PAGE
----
I recently spent some time exploring the exhibits and historical displays at the Sonoma Mission and the buildings of Sonoma State Historic Park.
Although they were interesting, displays state that “Indian labor” was used at the Mission, but fail to mention that this was more akin to slavery than employment. Because of near starvation due to the white settlers preventing them from engaging in their traditional hunting and gathering, countless Native people ended up at the Missions. Before they received food and shelter, the padres “baptized” them in a language they didn’t understand. Native people did not know that this “baptism” committed them to a lifetime of unpaid labor. Soldiers were kept for the purpose of rounding up Indians and returning them to the Mission if they tried to return to their villages after being “baptized.”
The historical exhibits refer to the large herds of wild range cattle that were established around Sonoma during the Mission era. They don’t mention that if starving Native people killed one of these cattle to feed themselves they were captured and taken to the Mission as prisoners to perform forced labor. The displays refer to the early 1800s as the “golden age” of the Californios. To fail to mention that this was the age of genocide for Native Americans is grossly insensitive.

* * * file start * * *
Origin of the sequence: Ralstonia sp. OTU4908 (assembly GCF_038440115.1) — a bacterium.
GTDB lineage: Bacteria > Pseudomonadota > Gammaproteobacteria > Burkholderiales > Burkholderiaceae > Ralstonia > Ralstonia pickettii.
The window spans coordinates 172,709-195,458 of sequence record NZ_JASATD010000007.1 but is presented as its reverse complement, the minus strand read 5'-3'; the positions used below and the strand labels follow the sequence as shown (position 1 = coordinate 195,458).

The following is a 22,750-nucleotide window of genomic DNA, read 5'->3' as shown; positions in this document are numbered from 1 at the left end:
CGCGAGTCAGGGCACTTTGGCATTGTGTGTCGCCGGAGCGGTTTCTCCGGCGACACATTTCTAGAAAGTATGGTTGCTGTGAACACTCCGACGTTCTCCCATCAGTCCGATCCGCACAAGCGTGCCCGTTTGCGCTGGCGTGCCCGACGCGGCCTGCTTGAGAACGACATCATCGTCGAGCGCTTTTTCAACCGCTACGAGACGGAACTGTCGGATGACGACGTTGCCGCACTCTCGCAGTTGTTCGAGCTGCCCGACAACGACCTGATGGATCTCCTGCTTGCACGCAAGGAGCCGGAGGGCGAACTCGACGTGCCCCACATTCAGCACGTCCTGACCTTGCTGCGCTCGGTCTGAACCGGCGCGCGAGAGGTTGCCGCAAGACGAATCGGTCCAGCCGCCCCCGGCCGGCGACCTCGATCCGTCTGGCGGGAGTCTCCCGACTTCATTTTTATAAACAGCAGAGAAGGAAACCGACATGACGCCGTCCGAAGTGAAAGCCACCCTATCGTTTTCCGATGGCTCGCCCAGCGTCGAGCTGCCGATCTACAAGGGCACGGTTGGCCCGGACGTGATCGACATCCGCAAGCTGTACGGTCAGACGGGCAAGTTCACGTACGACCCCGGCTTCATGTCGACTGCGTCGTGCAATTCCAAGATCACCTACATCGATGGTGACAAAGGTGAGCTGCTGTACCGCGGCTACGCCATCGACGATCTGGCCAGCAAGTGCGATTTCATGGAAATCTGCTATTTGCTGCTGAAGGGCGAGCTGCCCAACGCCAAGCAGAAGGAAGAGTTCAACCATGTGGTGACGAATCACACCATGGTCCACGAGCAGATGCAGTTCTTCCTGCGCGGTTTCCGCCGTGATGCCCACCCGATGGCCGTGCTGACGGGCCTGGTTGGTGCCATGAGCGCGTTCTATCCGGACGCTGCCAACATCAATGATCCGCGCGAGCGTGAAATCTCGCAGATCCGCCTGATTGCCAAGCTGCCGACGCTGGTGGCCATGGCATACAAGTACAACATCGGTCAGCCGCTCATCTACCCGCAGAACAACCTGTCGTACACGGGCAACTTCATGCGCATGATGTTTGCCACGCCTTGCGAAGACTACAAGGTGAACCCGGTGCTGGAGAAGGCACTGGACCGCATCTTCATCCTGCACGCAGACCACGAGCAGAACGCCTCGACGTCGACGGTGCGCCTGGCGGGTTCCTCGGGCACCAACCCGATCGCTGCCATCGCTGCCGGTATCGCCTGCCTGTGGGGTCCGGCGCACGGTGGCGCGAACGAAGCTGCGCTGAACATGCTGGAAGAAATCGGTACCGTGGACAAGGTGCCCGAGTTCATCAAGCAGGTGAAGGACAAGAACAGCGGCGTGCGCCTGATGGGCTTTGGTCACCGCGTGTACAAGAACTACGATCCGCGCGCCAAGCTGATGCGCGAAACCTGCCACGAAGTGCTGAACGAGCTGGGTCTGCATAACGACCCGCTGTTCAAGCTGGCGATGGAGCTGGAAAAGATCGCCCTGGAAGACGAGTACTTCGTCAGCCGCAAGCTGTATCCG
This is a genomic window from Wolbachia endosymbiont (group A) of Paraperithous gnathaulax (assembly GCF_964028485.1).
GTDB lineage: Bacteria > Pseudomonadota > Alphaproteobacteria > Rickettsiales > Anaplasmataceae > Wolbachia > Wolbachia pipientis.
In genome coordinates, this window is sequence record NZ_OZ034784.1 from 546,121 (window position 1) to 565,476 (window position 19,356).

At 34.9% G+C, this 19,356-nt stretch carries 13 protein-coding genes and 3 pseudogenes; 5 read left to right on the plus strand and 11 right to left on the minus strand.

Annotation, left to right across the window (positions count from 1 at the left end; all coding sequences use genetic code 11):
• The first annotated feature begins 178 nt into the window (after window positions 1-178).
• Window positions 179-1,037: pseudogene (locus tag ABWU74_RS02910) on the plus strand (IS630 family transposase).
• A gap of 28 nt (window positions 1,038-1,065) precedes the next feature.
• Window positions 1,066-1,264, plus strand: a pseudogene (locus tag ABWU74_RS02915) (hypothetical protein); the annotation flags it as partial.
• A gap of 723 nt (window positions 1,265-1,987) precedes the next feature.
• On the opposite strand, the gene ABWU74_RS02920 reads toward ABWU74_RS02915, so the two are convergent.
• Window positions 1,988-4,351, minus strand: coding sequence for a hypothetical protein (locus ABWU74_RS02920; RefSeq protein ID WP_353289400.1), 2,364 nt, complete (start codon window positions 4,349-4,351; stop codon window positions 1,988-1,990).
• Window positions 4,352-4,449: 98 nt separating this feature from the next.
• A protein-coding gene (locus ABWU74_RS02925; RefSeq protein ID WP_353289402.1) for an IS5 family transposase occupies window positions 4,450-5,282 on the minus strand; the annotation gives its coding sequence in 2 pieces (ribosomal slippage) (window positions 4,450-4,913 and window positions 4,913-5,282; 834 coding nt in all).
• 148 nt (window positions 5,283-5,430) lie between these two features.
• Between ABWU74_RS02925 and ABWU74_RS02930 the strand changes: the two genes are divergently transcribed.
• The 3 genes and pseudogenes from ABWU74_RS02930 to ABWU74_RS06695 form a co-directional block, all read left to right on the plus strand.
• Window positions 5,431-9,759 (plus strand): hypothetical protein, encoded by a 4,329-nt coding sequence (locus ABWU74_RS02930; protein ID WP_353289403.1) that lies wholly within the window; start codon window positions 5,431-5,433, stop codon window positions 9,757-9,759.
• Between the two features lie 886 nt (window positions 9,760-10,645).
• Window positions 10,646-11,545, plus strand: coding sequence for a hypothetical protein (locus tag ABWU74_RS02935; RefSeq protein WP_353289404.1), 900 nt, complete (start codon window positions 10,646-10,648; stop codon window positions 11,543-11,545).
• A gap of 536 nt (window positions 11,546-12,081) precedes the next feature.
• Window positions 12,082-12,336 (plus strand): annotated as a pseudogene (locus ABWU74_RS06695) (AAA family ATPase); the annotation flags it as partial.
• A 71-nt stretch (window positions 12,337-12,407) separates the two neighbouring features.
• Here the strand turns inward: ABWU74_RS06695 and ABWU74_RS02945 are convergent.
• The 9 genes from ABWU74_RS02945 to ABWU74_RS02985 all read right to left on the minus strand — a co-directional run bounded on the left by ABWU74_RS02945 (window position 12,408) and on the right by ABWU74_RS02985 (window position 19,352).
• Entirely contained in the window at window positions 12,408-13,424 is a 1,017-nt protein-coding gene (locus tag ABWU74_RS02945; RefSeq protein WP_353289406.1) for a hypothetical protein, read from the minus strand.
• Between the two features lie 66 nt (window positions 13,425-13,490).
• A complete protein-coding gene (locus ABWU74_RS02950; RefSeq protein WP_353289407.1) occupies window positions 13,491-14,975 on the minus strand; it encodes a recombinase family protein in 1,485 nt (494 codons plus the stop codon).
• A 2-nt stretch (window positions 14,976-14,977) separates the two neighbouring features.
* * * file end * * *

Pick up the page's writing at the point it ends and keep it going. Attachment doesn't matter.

It appears racist to have such extensive historical exhibits about a relative handful of white settlers, without mentioning that they caused the deaths of tens of thousands of Native Americans. It is great that outside the Sonoma Mission there is a memorial to the hundreds of Native People buried in unmarked graves in the area. For historical accuracy the exhibits within the Mission and State Historic Park buildings should reflect the true history of all of those who have lived here.